After reading The Fellowship, I still don’t get fantasy but not long after starting it, I did know enough to know I wasn’t educated enough to appreciate half the novels – it’s history, it’s roots, it’s background in Northern European traditions. So I found a lecture series to guide me a bit. I would recommend that to anyone. If the importance outside the novel of the novel wasn’t explained to me, I would have lost interest in the middle of an argument between a dwarf and an elf.

As for the story telling…it’s imaginative but…that old writers dictum about showing and not telling? I wish Tolkien had done more of that. So many thinks are described by one character to another character. Gandalf, mostly. He has all the adventures off stage and then comes back and tells Frodo or someone about it.

Just show us what’s happening, Professor Tolkien. Jeez.

And the talking…so much talking…which is often my thing…if it gave any insight. Maybe it does and I’m missing it. I may be blinded by my prejudice against fantasy. And I see that as something I lack, not the novel. I wish I could sink into that world a bit more…or at all. It would be a wonder, I’m sure, to be immersed in it.

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Bow Ties are the Wave Runner of the Men’s Fashion World.

August 14th, 2015 · No Comments

And here’s why I think that.

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Here’s How I Wear My Bow Tie…But You Do Your Own Thing

August 14th, 2015 · No Comments

And here’s how I wear my bow tie.

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Bow Ties are the Practical Tie

August 14th, 2015 · No Comments

My newest piece for Bow Tie Aficianado is here.

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The Courage to Wear a Bow Tie

July 8th, 2015 · No Comments

Here is my second post for Bow Tie Aficionado.

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Bow Tie Aficionado First Post

June 23rd, 2015 · No Comments

Here’s my first post for the site Bow Tie Aficionado.

There will be more to come.

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Observations on The Hobbit

January 26th, 2015 · No Comments

Here’s the thing: I’m not a fantasy guy.

I never got it as a young reader. I was more practical minded. A story had to be real. Dragons and wizards and elfs were…well, they were silly. And not a road to go down for a teenager looking to lose his virginity.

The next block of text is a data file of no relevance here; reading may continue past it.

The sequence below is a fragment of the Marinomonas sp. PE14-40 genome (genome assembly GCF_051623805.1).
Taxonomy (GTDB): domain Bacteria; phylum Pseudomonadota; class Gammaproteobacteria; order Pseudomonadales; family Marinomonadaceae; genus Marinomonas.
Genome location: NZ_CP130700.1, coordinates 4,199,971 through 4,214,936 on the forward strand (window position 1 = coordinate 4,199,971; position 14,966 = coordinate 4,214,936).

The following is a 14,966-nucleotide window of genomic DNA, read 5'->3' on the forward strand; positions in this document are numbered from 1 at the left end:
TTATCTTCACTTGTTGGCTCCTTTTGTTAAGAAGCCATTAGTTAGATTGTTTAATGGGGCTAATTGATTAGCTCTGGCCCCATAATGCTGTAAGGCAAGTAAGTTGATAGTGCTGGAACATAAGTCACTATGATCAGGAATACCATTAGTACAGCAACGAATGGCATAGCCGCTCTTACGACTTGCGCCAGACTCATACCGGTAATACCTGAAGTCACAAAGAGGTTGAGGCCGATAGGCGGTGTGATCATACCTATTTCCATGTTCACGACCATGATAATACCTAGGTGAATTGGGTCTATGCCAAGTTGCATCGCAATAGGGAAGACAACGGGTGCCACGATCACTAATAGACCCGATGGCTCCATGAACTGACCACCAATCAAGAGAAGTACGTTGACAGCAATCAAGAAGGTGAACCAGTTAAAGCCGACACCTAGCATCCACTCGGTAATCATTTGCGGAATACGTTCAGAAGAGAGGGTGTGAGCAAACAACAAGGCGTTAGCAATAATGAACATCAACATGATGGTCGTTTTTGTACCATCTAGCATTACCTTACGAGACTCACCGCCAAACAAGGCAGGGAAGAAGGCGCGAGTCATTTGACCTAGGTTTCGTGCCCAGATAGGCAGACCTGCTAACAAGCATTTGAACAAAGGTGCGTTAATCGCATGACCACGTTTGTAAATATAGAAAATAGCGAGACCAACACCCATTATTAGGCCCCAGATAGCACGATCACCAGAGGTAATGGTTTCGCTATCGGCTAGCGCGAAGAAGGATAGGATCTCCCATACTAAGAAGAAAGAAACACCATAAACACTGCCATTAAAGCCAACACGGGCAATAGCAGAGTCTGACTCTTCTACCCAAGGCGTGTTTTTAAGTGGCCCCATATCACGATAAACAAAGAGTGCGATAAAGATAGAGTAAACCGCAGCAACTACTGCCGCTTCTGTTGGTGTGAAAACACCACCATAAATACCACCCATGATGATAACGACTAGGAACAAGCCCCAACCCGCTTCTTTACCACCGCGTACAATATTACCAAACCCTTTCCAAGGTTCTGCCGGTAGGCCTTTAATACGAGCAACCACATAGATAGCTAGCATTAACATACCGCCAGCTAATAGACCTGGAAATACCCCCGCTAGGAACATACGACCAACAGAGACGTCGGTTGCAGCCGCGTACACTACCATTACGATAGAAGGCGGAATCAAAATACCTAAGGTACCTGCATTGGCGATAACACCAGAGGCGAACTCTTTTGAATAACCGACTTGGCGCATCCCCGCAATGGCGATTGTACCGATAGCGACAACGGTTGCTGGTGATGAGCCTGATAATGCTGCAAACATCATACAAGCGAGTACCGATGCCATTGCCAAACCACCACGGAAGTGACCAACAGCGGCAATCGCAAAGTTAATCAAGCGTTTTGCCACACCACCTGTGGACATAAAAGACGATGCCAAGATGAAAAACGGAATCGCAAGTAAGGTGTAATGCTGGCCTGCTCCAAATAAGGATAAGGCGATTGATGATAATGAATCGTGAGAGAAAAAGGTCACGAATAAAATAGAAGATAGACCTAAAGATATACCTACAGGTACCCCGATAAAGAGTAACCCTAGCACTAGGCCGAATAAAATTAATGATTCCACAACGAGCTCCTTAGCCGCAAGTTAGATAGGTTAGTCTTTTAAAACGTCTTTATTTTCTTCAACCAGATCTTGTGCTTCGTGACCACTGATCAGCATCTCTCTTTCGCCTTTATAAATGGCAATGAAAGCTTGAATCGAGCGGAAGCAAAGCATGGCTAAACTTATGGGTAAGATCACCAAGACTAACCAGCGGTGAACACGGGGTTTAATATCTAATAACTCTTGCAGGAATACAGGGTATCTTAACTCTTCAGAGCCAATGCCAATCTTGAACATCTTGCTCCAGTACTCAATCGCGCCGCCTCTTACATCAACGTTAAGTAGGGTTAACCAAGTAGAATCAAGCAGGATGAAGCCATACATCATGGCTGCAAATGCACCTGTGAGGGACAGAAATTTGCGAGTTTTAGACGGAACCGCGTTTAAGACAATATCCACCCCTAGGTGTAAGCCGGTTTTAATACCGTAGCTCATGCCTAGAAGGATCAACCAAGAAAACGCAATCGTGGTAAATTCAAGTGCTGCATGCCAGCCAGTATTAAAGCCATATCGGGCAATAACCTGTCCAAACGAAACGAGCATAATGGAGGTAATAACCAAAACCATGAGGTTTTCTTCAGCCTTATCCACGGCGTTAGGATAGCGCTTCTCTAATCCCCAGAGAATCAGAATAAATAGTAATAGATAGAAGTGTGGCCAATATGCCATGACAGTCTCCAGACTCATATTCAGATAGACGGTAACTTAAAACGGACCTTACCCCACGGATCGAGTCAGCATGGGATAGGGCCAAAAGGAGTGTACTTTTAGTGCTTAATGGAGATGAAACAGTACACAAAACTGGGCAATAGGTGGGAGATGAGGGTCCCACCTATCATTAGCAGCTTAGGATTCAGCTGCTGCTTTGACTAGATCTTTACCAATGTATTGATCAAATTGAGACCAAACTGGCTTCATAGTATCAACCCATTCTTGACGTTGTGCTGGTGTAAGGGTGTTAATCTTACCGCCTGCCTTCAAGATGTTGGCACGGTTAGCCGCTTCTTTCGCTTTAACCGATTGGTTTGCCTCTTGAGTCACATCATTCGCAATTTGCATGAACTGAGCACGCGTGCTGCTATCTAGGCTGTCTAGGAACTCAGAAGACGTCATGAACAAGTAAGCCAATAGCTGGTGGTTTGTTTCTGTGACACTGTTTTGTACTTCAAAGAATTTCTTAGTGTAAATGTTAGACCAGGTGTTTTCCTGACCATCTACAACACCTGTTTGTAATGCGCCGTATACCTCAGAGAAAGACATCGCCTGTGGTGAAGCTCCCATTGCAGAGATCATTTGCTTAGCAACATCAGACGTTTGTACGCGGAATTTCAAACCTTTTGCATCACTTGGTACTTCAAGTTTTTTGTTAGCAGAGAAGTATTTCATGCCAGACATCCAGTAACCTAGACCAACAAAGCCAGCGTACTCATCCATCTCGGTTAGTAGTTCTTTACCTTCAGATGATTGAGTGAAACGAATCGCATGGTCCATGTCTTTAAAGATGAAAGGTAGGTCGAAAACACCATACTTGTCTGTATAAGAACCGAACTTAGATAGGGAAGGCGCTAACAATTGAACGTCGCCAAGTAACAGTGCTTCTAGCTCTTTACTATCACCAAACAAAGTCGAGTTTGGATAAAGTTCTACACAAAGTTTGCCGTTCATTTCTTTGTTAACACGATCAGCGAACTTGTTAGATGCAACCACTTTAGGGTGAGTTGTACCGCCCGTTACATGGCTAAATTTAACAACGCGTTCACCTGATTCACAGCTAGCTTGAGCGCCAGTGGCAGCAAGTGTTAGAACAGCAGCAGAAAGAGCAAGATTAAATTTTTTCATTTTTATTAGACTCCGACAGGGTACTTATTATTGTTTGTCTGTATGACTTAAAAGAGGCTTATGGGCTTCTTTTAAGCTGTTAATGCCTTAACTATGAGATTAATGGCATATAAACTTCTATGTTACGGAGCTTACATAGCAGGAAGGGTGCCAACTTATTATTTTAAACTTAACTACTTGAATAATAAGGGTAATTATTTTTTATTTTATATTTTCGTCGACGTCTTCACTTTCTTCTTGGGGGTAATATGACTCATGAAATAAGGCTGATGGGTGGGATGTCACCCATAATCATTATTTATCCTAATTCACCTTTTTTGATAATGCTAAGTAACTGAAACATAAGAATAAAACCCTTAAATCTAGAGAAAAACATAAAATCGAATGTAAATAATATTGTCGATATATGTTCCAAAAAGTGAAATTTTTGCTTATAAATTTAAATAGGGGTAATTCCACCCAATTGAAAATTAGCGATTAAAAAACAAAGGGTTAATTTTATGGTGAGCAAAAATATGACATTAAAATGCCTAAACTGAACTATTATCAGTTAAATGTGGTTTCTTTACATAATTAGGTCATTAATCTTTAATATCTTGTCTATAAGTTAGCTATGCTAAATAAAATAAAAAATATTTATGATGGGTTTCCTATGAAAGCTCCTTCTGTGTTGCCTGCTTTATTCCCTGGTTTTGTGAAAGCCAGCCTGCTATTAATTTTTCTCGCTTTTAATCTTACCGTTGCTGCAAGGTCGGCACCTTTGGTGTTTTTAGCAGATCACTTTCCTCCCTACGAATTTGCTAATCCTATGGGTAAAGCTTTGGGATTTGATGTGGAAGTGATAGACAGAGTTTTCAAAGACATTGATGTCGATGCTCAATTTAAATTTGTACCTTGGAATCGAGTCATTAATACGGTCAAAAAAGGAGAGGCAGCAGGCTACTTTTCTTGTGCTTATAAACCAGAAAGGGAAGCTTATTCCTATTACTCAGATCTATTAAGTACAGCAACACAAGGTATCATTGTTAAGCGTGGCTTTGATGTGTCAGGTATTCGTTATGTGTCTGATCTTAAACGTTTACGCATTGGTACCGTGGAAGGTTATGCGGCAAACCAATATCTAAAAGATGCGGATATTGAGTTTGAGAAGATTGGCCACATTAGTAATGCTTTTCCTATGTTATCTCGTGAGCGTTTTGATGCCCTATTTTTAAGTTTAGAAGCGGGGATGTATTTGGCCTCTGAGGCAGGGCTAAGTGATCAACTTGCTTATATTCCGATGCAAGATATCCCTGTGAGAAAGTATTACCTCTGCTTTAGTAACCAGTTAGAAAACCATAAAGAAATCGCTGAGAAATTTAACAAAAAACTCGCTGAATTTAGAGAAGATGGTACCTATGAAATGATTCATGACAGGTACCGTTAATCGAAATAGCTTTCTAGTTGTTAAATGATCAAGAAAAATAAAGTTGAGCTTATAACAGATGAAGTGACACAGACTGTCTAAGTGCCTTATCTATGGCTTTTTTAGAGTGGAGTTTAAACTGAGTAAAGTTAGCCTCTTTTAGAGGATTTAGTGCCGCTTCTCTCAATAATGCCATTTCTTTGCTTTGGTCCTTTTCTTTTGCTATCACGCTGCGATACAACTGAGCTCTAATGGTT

But I had friends who read fantasy. They were big thick books that they lost themselves in. So i was curious but I just couldn’t get pas the silliness of them.

Tolkien, however, seemed different. I read the Hobbit very early. I read started The Fellowship of the Ring a few times. There was something there. I wasn’t sure what but something I couldn’t quite understand or wrap my head around. At the Georgetown Public Library in Fort Wayne Indiana the trilogy was bound in these large heavy volumes that lent weight to the story.

As I said, I could never get through them. They simply didn’t hook me like other authors did. Again, I think it was the fantasy element. I have a irritating habit of being unable to suspend my disbelief. This has served me well in places like casinos or strip clubs where I see men believing they could win or that the nude girl really did like him for things other than his dollar bills.

So fantasy and Tolkien, in particular, remained an unanswered challenge from my youth.

Could I read a 1,500 page trilogy about elves and dwarves and hobbits and dragons, etc.

We’ll see in 2015 when I commit to binge reading Tolkien.

I began at the beginning with The Hobbit.

My thoughts?

Nice story. Well told. One thing I didn’t remember from reading as a kid is how often and effortlessly and unself-consciously Tolkien the author inserts himself into the story with little asides and remarks. Just like a story telling father would do. Obviously he wrote it as if he was telling a bedtime story to his children. And that’s how I read it. As if someone was telling me a story. And, truth be told, that’s 90% of what I want in a novel. Deeper meaning and insight is great but nothing if the story doesn’t make me turn the page.

Another characteristic I didn’t remember from reading as a kid was how in-your-face Bilbo gets. My memory made him something of a wimp who was dragged along on this adventure all the way but there are nice moments where he takes control and, for lack of a better expression, ‘man’s up’.

The only let down was that Bilbo and company didn’t kill the dragon. Somehow in my mind, I had Bilbo killing him when it’s rather plain that he didn’t. No, the bete noir of the entire novel was killed by a character that was introduced right at the end. And hardly at all.

It did set up the Battle of the Five Armies which was nice but that seemed somewhat lacking. Bilbo finds the dragon’s weak spot but isn’t able to do the dead himself. The small versus big play that could have been done would have been fun. I found it a flaw.

My only wish: I wish I would have gone back to The Hobbit earlier, when my children were young enough that they would have let me read it to them. It is fun.